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Why does Gravity Attract?
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Why does Gravity Attract?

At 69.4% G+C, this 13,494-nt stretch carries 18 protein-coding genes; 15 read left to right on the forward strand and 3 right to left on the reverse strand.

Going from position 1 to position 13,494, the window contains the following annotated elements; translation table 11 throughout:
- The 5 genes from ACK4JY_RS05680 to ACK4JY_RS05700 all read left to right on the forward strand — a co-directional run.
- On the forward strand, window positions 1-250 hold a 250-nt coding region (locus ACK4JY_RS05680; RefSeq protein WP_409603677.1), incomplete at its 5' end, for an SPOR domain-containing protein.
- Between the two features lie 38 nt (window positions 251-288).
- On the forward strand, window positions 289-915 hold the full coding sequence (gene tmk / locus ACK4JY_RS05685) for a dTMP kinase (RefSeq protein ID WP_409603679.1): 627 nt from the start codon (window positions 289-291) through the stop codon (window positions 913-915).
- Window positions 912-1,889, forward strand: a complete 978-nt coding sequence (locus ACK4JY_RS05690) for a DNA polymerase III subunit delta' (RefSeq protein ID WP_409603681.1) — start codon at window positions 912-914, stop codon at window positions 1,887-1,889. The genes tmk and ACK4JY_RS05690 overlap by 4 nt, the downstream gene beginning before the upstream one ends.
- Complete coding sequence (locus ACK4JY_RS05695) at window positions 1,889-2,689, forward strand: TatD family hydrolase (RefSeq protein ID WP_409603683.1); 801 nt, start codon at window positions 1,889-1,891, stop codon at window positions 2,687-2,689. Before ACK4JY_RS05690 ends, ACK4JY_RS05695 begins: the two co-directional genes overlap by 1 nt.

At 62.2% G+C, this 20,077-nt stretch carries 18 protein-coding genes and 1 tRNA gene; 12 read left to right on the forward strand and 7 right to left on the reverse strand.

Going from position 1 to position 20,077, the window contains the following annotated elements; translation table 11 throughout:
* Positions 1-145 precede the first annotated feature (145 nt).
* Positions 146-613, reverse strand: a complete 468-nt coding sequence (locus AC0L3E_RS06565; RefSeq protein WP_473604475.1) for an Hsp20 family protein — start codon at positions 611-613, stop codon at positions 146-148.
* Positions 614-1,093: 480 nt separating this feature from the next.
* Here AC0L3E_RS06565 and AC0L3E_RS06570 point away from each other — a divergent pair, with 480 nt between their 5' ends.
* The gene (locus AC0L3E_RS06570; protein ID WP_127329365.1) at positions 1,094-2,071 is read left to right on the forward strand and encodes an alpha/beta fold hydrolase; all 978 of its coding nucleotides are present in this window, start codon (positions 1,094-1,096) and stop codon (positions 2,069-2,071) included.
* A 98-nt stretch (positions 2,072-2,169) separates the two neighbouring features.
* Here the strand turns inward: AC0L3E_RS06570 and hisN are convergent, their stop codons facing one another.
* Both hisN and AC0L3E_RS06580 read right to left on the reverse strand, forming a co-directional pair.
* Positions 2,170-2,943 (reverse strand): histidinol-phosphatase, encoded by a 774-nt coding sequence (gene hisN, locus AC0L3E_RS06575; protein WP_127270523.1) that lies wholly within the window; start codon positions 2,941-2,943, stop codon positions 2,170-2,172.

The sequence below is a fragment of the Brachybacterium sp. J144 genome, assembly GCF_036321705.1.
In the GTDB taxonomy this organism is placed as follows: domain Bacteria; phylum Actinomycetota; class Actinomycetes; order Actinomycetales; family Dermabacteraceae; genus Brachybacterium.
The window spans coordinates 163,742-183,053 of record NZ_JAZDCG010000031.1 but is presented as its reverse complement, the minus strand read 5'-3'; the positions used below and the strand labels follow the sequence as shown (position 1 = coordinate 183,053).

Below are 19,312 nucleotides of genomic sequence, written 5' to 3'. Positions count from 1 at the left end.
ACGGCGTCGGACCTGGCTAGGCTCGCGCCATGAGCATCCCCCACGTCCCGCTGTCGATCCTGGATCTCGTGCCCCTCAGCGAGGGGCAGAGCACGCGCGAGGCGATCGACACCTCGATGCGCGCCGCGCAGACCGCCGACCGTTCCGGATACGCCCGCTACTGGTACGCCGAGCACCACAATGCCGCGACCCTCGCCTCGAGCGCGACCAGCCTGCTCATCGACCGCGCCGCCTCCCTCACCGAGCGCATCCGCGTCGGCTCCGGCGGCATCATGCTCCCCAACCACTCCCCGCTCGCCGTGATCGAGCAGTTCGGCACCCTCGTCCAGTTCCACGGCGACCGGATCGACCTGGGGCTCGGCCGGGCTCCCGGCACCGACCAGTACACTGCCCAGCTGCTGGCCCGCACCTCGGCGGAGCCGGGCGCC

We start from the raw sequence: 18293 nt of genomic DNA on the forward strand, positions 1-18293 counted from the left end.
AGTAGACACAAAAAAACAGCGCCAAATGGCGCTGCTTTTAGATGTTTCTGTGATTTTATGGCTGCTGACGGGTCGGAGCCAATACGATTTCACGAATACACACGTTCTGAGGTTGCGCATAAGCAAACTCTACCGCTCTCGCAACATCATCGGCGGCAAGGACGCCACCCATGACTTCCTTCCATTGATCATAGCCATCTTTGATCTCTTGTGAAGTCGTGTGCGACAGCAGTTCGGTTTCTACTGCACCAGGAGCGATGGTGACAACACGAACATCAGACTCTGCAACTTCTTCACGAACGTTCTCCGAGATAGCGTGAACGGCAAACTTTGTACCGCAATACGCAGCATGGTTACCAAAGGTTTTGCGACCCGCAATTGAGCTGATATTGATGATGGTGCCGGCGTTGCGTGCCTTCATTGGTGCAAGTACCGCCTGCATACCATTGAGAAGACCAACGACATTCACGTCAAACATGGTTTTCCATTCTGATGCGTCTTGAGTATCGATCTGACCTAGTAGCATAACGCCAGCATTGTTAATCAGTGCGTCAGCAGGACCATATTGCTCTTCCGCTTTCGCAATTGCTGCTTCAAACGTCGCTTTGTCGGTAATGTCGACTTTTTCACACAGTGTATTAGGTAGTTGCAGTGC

Paul Stowe (firstname.lastname@example.org) wrote: Newtonian gravity does not 'predict' instantaneous transmission, it's an assumption that is not part of the equation. Where in F = GMm/r^2 does propagation speed enter? Gerber had already gotten the precession of Mercury by removing this assumption from Newton's correlation in 1898, 17 years before GR. email@example.com (Steve Carlip) writes: This is off the main line of this thread, but I don't want to let this claim pass, especially since Gerber's work is obscure enough that most readers aren't going to know what to make of this. Paul Stowe's statement here is not correct. First, there are two natural ways to put in "noninstantaneous" or "retarded" transmission of gravity in Newton's equations. One is to start with the form F=GMm/r^2 and to specify that r is the time-delayed ("retarded") position of the source. This leads to a loss of conservation of energy and angular momentum and a drastic disagreement with observation---in such a model, the Earth's orbit spirals out from the Sun, and would have been located at the Sun's surface in historical times. (See exercise 12.4 in Lightman et al., _Problem Book in Relativity and Gravitation_.) The second is to start instead with Laplace's equation for the gravitational potential and to change the Laplacian to a d'Alembertian, that is, to require that the potential propagate at the speed of light. This also gives the wrong precession of Mercury's perihelian---it leads to a regression of about 13 seconds per century rather than an advance of 43 seconds. (See exercise 20.8 of Lightman et al.) What Gerber did was to simply assume a rather arbitrary extra velocity dependence of the Newtonian potential---that is, not just that the potential depended on the retarded position, but that it depended in a rather peculiar manner on the velocity of the source. There seems to have been no particular physical justification for this dependence---von Laue concluded that Gerber probably worked backward from the answer, and Pauli characterized it as "completely unsuccessful from the theoretical point of view." In any case, it was not surprising that *someone* came up with a formula that worked. With the discovery that the electromagnetic potential had a velocity dependence, it was natural to guess that the same might be true for gravity, and a dozen or so different functional forms were tried by various physicists (none with any particular physical justification). Gerber was lucky enough to come up with the combination that, in retrospect, we can recognize as the weak field approximation of general relativity. It is also worth mentioning that Gerber's expression for the gravitational potential predicts a substantially wrong (and observationally excluded) deflection of light in a gravitational field. If anyone wants to read more about this, I recommend chapter 6 of Roseveare's book, _Mercury's Perihelion from Le Verrier to Einstein_. In the meantime, rest assured that the advance of Mercury's perihelion is most certainly not an effect of the finite propagation speed of gravity. Paul Stowe (firstname.lastname@example.org) wrote: To get another considerd opinion on this and the related topics that this thread generated, I asked my colleague Barry Mingst to read through this, the 'pseudo' treads and to prove his input. Since he hasn't gotten 'write' ability to the NG straightened out yet he asked me to post his reply. He it is: Barry Mingst wrote: My apologies for not responding directly. My "reply" authority has not yet come in. I would like to address the subject of relativity, aether, and fictitious forces as tied into the thread of "why does gravity attract?" Messrs Fischer, Stowe, Carlip, Meron and others address various issues and make certain claims. 1) Relativity and Newton: The relativistic principle is part of Newton's mechanics. This principle states that it doesn't matter what reference frame you use to measure and interaction. The outcome of the interaction is depends only on the two bodies themselves. This was a revolutionary idea at the time (though Galileo's World Systems concept began the process). The only catch is -- you can't use an accelerating reference frame in Newton's mechanics without fudging the math. As soon as you use an accelerating reference frame for Newton's laws, you have to use "fictitious" forces to make the equations work. An alternate method would be to use a "space" curvature to build in a "tendency" for matter to deviate in predicted ways from Newtonian mechanics without a force. 2) Relativity and Maxwell: Maxwell's equations retain the relativistic principle from Newton. If one examines Maxwell's equations, one finds that the electromagnetic interactions between two matter/energy structures depend solely on the motion and composition of the two structures. Nothing in between has anything to do with it (including the EM "field"). 3) Relativity and Einstein: Einstein's variation on Newtonian relativity (special relativity) is the reaffirmation that measurable physical quantities between two matter/energy bodies were governed solely by their relative velocities. They were not dependent on the motion of anything in between. This was extrapolated from Maxwell's equations (which showed this for electromagnetic phenomena). Special relativity is also limited to non-accelerating reference frames. 4) Accelerated Frames and Relativity: If we choose any non-accelerating frame in any of the above situations, the mechanics works out. F=ma and all that. But if we select an accelerating reference frame, the bodies appear to accelerate without our applying a force! Now in order to describe the actions of the bodies, we also have to take into account the accelerations of our reference frame. In order to "correct" the equations, we usually describe a "fictitious force" to make the dynamics come out right. The two fictitious forces we normally use are centrifugal (disk rotation) and coriolis (sphere rotation) forces. These two forces do not exist in nature. They have nothing to do with matter or energy. They are an artifact of our own human desire to use an accelerating frame of reference for our mathematical calculations -- but to use it as if it were not accelerating. Both of these "forces" are pure inertia in the real world. The "need" for coriolis forces in modelling a flat earth is one of the strongest proofs that the earth really isn't flat. If you model the earth as a rotating sphere, then there is no need for a coriolis force (but the math's harder). For coriolis force, we could just as easily say that the surface of the earth has an additional "sphere-time curvature". Moving objects will appear to accelerate along this curvature without experiencing a true force. Either explanation (fictitious force or curvature) makes the answer come out right -- but both are the wrong base cause of the observed phenomena. 5) Newtonian Gravity: Newton's gravitational force equation is an empirical relation as to what the force must be if the planets are to orbit in their observed fashion. There was and is no underlying theory of gravity or speed of propagation in F=GMM/d^2. This is the force equation that makes Kepler's third law out of Newton's three laws of motion. Functionally, this requires the speed of propagation of gravity to be much, much higher than the orbital speeds of the planets (or you don't get Kepler's third law). It does not require infinite propagation. There is no difference between "inertial" or "gravitational" mass in Newton's equation. G is an experimental constant that works only on "inertial" mass (or you don't get Kepler's law). If there is a difference and a ratio between the two, the difference would be buried in G anyway and we'd never know. 6) Adding Finite Propagation Speed to Newton's Gravity Equation: There are many ways to add finite propagation to Newton's empirical equation. Dr. Carlip mentioned two examples of at least seven major attempts (that I know of) prior to General Relativity. The Ansatze of Lorentz and others have no measurable differences in observed results from GR. Dr. Carlip's examples did, however, point the two major approaches: modify the Newtonian force equation or modify the gravitational "field" potential equation (Laplacian, etc). It's not a problem that Gerber's 1898 try worked backwards to get a "right" equation (and wrong cause?). Newton did the same. So did Plank to create quantum mechanics. So did Einstein to get GR. If you don't have an equation, finding the source is tremendously difficult. Maxwell's equations were one of the very rare derivations from first principles (even though those first principles were Hemholtz' "aether vortices"). It's also not surprising that there were unsuccessful attempts, since there was no underlying theory to start with. 7) General Relativity and Accelerating Reference Frames: General Relativity (GR) was Einstein's attempt to expand into accelerating reference frames. If everything gravitates, then everything is in an accelerating state. Contrary to Dr. Carlip's statement, GR does use a finite gravitational propagation speed to give the precession of Mercury's orbit. That this does not give rise to an increase in orbital speed is a result of the "feedback" built into the matrix of GR equations. GR states that one can represent a "curvature" to space-time that results in apparent (not true) acceleration. GR interprets gravity as a third "fictitious" force. The key is that so long as the answer comes out right, we can't tell whether it's s fictitious force with curvature or a real force without curvature. The math can't tell us. GR was backfit onto Newton's force equation (for sticklers, the expanded gravitational "field" potential) to get the right answers -- that's the "8 pi" part of GR. Just like Newton's equation, GR gives no theoretical "cause" for gravity. There is no explanation of why space is curved by mass. Or a derivation of the propagational speed of space-time curvature (postulated as c). Or a derivation of why objects follow the shortest "geodesics" without any external force. And so long as the answer comes out right why the acrimony? GR can't tell you why it works -- it's still empirical. Use the Ansatze of Lorentz, Minkowski, Sommerfeld, or Mie if you like (the answers are the same as GR). Or try your own hand at creating something new. No one has succeeded in unifying gravity with the other forces yet. The "graviton" theories of gravity are not ridiculed. But these appear to explicitly contradict General Relativity. This is because gravitons would create a "real" force, instead of a fictitious one. According to GR, no force is tolerable (if it REALLY is warping of space). Barry Mingst May 1998